In the systems disclosed in the art, no physical modifications are made to the system for providing the tomosynthesis functionality. This may seem to be an advantage, but also has its limitations, namely that the tomographic movement is subject to the intrinsic mechanical limitations of the mobile X-ray systems. These limitations may be so severe or limiting in that they would not meet the requirements any longer for a proper image reconstruction. Examples of such limitations are for instance; inaccurate or rough movement capabilities of the mobile modality as a whole or of its moving parts contributing to the tomographic movement, inaccurate positional measurement capabilities that can link the positional geometry of the system sufficiently accurate.SUMMARY OF THE INVENTION
The invention provides a sliding arrangement for mounting or retrofitting an X-ray source assembly on a supporting arm of a mobile X-ray unit, comprising a linear track comprising at least one linear rail supported by a rigid structure for mounting said arrangement onto said supporting arm, a carriage slidably mounted and movable along the length of said linear rail, said carriage comprising, a pivotable mounting interface for mounting said X-ray source assembly, characterized in that a tilting actuator adjusts the angle between the carriage and said pivotable mounting interface according to a position of the carriage along the linear rail, and wherein the angle between the carriage and said pivotable mounting interface is adjusted so that the center axis of an X-ray beam generated by said X-ray source assembly mounted on said carriage intersects with an isocenter at a distance d from the center of the sliding arrangement, in any of the positions of the carriage along the sliding track.
The invention thus concerns a sub-part or element intended for integration into new mobile X-ray system configurations or integration onto existing mobile X-ray systems, hereby providing the tomosynthesis functionality as a retrofitted solution. The sub-part offers an easy way to provide the required mechanical functionality to enable tomosynthesis image acquisition.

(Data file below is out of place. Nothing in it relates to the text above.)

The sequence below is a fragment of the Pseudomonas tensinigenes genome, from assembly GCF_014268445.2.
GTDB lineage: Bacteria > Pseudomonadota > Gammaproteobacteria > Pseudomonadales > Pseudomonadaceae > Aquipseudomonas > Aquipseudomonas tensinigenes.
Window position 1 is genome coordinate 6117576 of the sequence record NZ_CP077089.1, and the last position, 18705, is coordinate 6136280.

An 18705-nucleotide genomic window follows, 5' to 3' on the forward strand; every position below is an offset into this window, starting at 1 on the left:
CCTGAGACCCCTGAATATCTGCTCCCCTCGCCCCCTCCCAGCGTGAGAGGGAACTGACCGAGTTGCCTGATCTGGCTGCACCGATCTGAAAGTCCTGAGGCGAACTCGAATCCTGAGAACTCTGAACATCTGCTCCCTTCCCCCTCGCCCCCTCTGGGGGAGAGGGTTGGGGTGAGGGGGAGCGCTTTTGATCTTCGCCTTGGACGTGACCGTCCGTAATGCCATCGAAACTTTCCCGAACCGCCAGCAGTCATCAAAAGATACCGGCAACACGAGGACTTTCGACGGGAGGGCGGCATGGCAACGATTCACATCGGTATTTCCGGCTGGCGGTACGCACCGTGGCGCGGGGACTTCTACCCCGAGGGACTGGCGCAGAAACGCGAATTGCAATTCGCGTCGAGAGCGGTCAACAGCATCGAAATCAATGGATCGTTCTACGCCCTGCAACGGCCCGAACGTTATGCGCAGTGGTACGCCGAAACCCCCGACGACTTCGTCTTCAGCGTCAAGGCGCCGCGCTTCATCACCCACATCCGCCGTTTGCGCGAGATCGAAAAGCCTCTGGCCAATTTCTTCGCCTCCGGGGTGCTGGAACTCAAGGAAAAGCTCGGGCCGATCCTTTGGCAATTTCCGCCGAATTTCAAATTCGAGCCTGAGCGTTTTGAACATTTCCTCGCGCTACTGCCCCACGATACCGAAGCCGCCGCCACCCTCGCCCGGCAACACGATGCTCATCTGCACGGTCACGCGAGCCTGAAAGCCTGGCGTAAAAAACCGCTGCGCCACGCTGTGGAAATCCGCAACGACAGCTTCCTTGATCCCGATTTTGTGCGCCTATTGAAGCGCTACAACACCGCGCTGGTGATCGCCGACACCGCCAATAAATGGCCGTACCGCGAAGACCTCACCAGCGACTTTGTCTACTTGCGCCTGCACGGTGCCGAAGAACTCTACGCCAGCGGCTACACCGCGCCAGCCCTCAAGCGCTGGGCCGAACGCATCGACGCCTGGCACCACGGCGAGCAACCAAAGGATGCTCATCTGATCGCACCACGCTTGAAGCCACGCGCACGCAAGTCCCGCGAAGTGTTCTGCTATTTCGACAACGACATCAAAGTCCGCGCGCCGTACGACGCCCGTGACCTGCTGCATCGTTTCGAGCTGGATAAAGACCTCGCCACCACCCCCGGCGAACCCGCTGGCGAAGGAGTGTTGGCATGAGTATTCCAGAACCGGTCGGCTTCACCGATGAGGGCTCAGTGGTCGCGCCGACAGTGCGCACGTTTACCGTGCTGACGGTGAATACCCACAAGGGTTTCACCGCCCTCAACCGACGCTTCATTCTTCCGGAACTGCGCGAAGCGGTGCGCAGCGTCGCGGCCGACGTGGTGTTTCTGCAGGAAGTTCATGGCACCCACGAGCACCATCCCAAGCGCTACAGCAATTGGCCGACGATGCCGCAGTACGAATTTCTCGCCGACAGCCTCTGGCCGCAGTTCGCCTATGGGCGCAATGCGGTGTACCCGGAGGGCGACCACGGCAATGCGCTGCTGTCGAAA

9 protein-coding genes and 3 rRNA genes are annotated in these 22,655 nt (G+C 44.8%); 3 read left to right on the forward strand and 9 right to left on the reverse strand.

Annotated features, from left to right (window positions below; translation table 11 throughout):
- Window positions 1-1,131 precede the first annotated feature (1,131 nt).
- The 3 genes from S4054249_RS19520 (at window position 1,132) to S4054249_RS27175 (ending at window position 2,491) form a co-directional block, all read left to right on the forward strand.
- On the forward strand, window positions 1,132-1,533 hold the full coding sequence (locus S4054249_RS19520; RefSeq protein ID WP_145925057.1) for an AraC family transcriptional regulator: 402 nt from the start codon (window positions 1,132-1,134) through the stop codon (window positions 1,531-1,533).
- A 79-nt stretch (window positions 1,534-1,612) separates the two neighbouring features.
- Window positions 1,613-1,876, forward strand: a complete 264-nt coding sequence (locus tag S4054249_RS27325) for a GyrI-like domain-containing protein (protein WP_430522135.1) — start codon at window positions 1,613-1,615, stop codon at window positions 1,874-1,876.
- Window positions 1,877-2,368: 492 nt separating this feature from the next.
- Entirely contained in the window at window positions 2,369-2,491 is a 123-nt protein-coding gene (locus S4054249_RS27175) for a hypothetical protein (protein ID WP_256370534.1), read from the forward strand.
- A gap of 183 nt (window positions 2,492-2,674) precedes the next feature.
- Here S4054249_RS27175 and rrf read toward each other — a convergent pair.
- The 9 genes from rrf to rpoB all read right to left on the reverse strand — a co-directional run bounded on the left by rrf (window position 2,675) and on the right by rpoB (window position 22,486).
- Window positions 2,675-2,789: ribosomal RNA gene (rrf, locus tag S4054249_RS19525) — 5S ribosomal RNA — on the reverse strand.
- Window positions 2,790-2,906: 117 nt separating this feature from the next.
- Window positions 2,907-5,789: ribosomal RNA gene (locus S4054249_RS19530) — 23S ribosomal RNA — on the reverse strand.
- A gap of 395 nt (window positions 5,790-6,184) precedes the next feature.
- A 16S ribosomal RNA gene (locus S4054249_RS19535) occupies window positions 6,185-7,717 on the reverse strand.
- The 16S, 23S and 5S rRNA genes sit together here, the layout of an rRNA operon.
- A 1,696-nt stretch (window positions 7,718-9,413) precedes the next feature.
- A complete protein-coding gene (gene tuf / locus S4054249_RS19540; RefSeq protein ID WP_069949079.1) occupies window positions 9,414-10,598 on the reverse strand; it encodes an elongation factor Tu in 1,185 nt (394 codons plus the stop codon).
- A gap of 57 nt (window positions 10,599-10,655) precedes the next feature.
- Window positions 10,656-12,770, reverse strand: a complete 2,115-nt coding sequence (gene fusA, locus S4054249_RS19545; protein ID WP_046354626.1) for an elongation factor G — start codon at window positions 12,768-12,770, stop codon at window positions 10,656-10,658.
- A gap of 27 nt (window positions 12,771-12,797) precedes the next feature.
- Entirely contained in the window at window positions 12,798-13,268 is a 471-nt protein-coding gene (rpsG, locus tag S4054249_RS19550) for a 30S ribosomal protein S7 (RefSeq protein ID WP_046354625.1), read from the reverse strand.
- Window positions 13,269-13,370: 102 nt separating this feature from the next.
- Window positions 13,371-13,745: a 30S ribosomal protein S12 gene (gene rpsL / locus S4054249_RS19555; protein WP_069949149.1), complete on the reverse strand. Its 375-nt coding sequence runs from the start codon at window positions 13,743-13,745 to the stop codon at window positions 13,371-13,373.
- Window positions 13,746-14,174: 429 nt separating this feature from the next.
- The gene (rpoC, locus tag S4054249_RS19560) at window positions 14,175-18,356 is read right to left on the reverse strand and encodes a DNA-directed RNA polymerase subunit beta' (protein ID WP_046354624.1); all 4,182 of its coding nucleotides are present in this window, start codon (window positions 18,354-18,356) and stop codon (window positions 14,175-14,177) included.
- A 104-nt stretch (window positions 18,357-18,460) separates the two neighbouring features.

The conventional approach to solve the problem of supporting a limited arc angular acquisition sequence for tomosynthesis on a mobile X-ray modality is to use the rotation capability of a rotating c-arm structure. While this seems at first sight to be a plausible and technically feasible solution, certain mechanical limitations of the C-arm structure do not allow such implementation in practice. The weight of the X-ray source assembly, for instance, does not allow the C-arm arc to be rotated beyond certain angles around its inclination point. The tilt angle of the C-arm structure around this inclination point may in practice be mechanically limited to prevent damage to the system or to prevent a potential conflict with the patient. A main disadvantage of a C-arm is that this configuration cannot work in combination with standard hospital beds as the detector must be positioned under the bed; there is typically not enough room to accommodate the detector in combination with the part of the C-arm to which it is attached. Moreover, the hospital bed is typically not transparent for x-rays. This particular problem is the main argument why rotating arc is not the preferred solution to acquire tomosynthesis sequences on a mobile system. A solution to this would be a half C-arm wherein not the detector, but only the X-ray source assembly is mounted to the C-arm. In this case the panel would be positioned directly underneath the patient which is lying in bed. But, especially in this kind of configuration, the C-arm would no longer be balanced and would cause other mechanical and safety challenges to the configuration. Tomosynthesis reconstruction requires accurate knowledge of the acquisition geometry for good results, or requires a reconstruction algorithm that is sufficiently robust against positioning errors.